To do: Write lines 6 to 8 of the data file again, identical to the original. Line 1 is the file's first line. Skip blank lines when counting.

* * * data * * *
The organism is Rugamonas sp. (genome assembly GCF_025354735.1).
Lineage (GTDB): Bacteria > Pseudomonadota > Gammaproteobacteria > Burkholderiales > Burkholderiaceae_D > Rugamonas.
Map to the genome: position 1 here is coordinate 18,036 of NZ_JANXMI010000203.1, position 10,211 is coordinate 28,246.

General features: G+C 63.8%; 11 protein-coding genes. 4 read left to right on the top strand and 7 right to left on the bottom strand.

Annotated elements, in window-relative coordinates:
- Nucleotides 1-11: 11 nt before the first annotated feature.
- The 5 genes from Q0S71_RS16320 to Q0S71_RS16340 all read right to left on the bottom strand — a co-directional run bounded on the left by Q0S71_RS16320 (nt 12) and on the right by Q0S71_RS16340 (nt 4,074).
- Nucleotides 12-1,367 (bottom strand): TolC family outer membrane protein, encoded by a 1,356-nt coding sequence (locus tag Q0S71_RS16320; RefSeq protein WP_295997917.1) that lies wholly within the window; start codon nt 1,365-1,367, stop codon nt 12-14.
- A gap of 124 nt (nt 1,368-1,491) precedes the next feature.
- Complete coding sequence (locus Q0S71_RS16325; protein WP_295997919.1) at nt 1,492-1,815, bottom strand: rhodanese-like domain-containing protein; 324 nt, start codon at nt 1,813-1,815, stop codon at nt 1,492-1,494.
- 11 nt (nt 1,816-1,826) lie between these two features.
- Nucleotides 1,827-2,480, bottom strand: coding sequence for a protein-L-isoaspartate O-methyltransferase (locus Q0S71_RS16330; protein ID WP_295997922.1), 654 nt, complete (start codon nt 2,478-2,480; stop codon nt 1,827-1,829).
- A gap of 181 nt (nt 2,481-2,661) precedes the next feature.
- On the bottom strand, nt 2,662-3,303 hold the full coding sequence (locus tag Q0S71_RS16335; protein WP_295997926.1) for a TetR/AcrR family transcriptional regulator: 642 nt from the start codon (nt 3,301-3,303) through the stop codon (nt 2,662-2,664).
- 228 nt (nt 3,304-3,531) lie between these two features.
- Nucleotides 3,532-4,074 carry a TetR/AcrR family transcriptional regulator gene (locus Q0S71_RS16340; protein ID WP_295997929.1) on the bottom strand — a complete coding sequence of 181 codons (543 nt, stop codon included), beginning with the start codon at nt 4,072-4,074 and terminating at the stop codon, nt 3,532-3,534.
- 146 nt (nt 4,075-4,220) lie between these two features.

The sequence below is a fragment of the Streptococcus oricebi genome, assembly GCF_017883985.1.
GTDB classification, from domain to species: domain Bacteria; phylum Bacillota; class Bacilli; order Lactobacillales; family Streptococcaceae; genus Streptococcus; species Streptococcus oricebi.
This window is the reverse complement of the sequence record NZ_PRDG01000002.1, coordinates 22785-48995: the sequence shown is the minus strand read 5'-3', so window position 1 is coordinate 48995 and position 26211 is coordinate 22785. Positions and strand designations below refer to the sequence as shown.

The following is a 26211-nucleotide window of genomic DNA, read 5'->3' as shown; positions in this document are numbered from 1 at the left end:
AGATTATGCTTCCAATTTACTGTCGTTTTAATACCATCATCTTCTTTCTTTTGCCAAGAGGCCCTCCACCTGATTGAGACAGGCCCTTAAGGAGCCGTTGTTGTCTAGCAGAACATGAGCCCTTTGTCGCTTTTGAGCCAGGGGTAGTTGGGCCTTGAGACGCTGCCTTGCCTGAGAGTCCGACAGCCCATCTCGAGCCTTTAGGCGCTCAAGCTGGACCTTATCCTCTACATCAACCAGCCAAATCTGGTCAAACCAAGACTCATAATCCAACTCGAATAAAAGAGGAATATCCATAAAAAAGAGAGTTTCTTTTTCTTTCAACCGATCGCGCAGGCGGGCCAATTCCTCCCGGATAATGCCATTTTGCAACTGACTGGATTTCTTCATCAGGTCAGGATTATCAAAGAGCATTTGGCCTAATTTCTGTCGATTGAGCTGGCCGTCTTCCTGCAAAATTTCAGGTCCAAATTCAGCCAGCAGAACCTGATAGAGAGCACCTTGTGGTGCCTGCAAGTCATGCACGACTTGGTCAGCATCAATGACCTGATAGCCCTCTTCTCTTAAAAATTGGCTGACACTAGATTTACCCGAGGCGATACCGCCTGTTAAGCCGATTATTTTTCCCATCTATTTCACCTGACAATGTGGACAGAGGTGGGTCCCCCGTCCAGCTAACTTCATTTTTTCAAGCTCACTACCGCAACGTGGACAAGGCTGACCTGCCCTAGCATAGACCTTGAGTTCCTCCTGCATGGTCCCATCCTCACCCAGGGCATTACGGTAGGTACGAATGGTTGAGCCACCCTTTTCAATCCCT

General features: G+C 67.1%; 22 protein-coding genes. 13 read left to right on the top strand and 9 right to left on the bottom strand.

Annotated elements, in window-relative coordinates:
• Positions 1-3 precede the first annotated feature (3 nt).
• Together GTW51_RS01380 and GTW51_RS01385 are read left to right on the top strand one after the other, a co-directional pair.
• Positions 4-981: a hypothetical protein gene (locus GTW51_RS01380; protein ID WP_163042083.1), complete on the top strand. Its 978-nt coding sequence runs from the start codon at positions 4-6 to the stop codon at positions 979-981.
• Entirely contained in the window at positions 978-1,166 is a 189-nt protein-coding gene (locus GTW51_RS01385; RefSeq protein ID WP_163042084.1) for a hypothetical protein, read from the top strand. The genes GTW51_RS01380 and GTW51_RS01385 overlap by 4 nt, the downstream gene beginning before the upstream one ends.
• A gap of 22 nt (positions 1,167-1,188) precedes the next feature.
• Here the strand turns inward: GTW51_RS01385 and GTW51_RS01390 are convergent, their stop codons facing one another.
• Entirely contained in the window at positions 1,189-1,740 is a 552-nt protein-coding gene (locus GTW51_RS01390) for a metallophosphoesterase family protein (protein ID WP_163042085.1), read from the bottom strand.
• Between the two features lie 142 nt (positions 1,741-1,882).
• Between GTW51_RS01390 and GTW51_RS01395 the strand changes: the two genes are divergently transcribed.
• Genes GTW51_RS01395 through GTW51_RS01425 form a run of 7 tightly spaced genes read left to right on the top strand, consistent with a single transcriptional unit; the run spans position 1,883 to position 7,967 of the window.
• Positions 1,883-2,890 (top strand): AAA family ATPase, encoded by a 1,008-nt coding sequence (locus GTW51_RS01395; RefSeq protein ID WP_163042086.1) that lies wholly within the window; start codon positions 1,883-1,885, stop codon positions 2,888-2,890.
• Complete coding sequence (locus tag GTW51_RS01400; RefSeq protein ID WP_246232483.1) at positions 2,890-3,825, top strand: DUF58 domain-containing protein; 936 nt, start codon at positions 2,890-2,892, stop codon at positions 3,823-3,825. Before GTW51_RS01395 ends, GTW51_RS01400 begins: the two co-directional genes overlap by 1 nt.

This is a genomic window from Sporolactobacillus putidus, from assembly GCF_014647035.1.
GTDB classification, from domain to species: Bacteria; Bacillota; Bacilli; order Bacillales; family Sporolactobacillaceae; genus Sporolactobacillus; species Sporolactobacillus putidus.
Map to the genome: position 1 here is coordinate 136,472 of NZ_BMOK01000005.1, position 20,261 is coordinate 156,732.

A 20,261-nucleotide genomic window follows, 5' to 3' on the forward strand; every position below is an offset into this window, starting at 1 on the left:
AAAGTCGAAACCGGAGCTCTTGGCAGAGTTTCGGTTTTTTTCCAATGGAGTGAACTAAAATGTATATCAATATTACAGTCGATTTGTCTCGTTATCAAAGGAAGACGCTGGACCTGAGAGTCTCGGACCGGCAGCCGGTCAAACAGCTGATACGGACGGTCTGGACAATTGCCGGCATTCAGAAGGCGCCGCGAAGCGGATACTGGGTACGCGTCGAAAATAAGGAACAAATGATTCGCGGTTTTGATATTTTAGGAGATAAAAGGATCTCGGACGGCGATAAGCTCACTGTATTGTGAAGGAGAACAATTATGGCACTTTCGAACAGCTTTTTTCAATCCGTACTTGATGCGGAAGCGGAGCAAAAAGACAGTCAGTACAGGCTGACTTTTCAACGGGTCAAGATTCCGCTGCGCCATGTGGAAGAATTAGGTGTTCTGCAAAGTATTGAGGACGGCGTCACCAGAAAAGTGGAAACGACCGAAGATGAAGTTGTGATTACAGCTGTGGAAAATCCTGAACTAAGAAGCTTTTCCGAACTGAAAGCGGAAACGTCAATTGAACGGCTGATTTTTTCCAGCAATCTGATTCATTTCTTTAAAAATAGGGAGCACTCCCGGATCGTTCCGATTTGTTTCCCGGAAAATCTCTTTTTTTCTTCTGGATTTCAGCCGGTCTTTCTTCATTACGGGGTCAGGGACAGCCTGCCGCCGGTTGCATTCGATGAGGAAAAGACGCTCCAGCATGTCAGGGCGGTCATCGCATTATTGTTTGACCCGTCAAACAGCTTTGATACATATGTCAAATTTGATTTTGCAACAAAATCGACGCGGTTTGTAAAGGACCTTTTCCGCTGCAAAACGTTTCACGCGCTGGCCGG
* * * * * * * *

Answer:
- Nucleotides 1-11: 11 nt before the first annotated feature.
- The 5 genes from Q0S71_RS16320 to Q0S71_RS16340 all read right to left on the bottom strand — a co-directional run bounded on the left by Q0S71_RS16320 (nt 12) and on the right by Q0S71_RS16340 (nt 4,074).
- Nucleotides 12-1,367 (bottom strand): TolC family outer membrane protein, encoded by a 1,356-nt coding sequence (locus tag Q0S71_RS16320; RefSeq protein WP_295997917.1) that lies wholly within the window; start codon nt 1,365-1,367, stop codon nt 12-14.